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US Attorney Rollins says she would reinstate death penalty for Boston Marathon bomber

Former Mayor and City Councilor Kim Janey, Former Speaker of the Massachusetts House Robert DeLeo, United States Attorney Rachel Rollins, and Labor secretary and former mayor Marty Walsh were in attendance as Massachusetts Gov. Charlie Baker delivered the State of the Commonwealth Address on January 25, 2022 at the Hynes Convention Center in Boston, Massacusetts.Barry Chin/Globe Staff

US Attorney Rachael Rollins said Monday that, if instructed by Attorney General Merrick Garland, she would attempt to reinstate the death penalty against convicted Boston Marathon bomber Dzhokhar Tsarnaev.

The Supreme Court is weighing whether the 1st US Circuit Court of Appeals in Boston in 2020 mistakenly threw out Tsarnaev’s death sentence for his role in the bombing that killed three people near the finish line of the marathon in 2013.

The appeals court ruled the trial judge improperly excluded evidence that could have shown Tsarnaev was deeply influenced by his older brother, Tamerlan, and was less responsible for the carnage. The appeals court also faulted the judge for not sufficiently questioning jurors about their exposure to extensive news coverage of the bombing.

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In more than 90 minutes of arguments last October, the court’s six conservative justices seemed likely to rule the appeals court mistakenly threw out Tsarnaev’s death sentence, a decision that would reinstate his death penalty.

Tsarnaev’s guilt in the deaths of the bombing victims is not at issue, only whether he should be sentenced to life in prison or to death.

If the justices affirm the lower court's ruling, however, Tsarnaev would have to face a new sentencing trial, assuming the Biden administration decided to continue pressing for a death sentence.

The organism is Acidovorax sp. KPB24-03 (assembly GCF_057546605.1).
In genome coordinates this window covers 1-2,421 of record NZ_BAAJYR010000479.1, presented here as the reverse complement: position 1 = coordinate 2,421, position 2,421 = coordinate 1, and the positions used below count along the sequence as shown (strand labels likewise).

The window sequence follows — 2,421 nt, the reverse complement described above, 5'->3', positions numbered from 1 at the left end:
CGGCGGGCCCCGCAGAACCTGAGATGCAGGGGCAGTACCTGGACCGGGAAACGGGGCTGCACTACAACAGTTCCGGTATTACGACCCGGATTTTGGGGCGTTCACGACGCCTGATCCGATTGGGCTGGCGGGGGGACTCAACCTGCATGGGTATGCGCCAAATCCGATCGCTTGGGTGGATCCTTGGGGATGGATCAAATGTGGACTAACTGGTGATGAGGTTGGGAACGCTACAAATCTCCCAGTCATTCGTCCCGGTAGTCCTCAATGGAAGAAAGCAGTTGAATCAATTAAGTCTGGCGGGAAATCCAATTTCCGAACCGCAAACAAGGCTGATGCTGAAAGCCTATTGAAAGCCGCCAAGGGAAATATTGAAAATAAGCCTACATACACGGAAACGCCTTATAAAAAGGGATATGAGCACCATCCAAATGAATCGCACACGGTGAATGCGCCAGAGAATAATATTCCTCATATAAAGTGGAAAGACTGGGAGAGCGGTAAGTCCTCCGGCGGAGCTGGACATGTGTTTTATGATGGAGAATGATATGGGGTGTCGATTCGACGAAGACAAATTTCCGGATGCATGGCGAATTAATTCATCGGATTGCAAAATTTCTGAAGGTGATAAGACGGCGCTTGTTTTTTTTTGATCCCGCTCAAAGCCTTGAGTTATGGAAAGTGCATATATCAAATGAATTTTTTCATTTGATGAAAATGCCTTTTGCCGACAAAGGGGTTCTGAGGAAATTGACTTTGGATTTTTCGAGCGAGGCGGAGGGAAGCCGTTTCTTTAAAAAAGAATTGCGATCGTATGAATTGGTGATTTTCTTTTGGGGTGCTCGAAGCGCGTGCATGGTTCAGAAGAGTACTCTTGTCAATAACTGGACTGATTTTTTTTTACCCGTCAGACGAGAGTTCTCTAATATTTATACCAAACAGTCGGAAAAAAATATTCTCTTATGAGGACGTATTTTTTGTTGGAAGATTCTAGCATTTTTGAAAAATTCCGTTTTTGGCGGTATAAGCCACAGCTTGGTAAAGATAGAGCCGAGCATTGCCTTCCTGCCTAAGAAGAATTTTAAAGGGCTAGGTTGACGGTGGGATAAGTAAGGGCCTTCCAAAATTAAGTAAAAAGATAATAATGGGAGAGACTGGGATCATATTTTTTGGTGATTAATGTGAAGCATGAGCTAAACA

Justice Department lawyers urged the Supreme Court in documents filed last year to “put this case back on track toward a just conclusion.”

“The jury carefully considered each of respondent’s crimes and determined that capital punishment was warranted for the horrors that he personally inflicted — setting down a shrapnel bomb in a crowd and detonating it, killing a child and a promising young student, and consigning several others ‘to a lifetime of unimaginable suffering,’” they wrote.

Asked Monday during an appearance on GBH News if she would seek the death penalty if Garland told her to pursue the penalty, Rollins, the top federal prosecutor in Massachusetts, said “correct,” but said her first action would be to speak with victims of the bombing and those who prosecuted Tsarnaev.

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“Before you hear my voice about any decision the United States Supreme Court makes we will be speaking to our victims of which there are hundreds to make sure that they understand the process and what happened and then we’ll make sure the rest of our community knows what it is that happened,” Rollins said.

President Joe Biden has called for an end to the federal death penalty, but his justice department has argued that the appeals court wrongly rejected Tsarnaev’s death sentence.

Massachusetts has banned the death penalty.

The state last executed someone in 1947. In 1984, the Massachusetts Supreme Judicial Court ruled that a death penalty law approved by voters was unconstitutional.